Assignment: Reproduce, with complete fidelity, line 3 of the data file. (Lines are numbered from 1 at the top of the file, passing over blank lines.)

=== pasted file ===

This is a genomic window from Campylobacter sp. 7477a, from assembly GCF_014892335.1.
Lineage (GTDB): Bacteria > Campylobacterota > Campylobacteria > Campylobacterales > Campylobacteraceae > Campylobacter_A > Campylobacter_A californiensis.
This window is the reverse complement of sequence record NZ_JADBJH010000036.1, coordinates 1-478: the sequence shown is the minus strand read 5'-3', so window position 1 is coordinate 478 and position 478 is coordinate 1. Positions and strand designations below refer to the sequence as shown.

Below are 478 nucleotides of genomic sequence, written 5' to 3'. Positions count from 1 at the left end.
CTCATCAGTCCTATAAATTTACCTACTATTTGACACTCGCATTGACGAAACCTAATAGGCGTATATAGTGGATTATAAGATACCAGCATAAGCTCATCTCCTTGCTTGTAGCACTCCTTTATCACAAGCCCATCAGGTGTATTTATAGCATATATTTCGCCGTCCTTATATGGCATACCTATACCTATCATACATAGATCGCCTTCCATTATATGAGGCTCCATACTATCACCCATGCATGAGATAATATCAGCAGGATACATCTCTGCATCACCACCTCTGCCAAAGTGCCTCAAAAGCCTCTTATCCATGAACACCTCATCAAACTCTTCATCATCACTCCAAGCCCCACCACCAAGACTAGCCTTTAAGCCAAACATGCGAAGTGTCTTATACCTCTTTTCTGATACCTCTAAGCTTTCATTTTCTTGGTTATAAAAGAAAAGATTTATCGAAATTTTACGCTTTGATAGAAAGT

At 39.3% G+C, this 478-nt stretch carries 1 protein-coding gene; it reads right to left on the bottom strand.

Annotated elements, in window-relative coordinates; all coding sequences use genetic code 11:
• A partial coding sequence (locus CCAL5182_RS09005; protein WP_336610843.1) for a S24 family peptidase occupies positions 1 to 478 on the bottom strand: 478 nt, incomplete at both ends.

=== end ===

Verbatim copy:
This window is the reverse complement of sequence record NZ_JADBJH010000036.1, coordinates 1-478: the sequence shown is the minus strand read 5'-3', so window position 1 is coordinate 478 and position 478 is coordinate 1. Positions and strand designations below refer to the sequence as shown.